A reader, Kim, brings back our adoption series with the story of her search for her birth family:
My story begins in 1962. I was adopted at six months old. My bedtime story, as a child, was about the special day when my parents received a phone call that they had a daughter. Mom and Dad said I was dressed in a pink dress and black patent leather shoes. They called me their living doll.
I had amazing parents! Both wise and loved me dearly. During my younger years I knew I was loved, but I also knew that I was different from my adoptive parents—different talents, different looks. Whenever I thought about having birth parents, it was like putting my mind in a deep, dark, vast space—nothing existed. My constant thought was, “I wonder if someone out there looks like me, and is similar to me.”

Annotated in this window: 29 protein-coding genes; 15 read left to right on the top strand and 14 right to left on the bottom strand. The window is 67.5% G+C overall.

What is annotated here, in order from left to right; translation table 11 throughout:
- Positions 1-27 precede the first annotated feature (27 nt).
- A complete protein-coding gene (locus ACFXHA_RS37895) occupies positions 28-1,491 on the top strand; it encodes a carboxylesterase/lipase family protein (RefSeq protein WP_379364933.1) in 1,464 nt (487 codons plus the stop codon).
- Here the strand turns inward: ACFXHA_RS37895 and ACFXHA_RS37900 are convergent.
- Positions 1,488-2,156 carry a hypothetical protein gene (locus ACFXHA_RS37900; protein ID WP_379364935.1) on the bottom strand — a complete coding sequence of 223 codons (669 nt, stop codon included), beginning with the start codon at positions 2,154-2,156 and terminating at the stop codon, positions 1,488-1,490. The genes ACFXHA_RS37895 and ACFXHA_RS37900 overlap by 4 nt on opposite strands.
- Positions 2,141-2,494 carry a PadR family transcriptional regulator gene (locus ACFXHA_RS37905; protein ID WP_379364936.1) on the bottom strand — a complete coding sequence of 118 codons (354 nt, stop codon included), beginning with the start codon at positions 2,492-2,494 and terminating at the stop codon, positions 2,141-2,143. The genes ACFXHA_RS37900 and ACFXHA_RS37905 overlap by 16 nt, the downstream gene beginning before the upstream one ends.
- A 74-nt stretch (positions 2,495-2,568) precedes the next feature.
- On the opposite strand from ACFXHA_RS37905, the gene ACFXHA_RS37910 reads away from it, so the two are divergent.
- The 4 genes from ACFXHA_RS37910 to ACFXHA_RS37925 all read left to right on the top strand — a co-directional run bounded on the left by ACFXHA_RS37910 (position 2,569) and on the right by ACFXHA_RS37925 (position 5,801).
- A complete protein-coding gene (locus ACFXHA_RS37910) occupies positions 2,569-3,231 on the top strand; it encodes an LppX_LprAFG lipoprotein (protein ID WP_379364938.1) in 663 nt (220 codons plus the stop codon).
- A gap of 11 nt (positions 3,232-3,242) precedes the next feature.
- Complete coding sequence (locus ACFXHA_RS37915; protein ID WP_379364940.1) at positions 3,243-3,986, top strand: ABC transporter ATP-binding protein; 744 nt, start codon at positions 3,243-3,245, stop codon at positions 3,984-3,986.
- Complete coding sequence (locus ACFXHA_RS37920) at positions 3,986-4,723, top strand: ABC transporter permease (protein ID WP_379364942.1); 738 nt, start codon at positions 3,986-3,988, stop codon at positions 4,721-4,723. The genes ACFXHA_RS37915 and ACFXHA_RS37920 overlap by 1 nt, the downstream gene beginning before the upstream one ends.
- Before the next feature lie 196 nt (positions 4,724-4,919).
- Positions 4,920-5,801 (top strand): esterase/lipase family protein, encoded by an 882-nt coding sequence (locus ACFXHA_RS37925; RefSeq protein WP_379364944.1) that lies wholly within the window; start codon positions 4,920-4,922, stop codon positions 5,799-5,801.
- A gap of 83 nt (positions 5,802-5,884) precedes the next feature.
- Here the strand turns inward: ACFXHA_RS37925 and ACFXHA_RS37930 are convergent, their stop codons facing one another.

When my first son was born, I thought, “My first blood relative that I know,” though oddly I thought of him as my husband’s son. My second son looked just like me. I was so happy! But again, I thought of him as my husband’s son. Same when my third son was born.
I realized at that point that I had never really felt connected to anyone. Maybe because my heritage was missing. I didn’t know where I came from. No real sense of belonging to anyone.
Before my adopted dad died he asked me if I ever wondered about my birth family. I responded with “sometimes,” but didn’t want to hurt my parents’ feelings. In their mind and in my mind, they were my parents. Dad then told me that in 1962, a social worker told them that my birth parents were both in college, smart, and named me Elizabeth Christine May. At that point my life changed.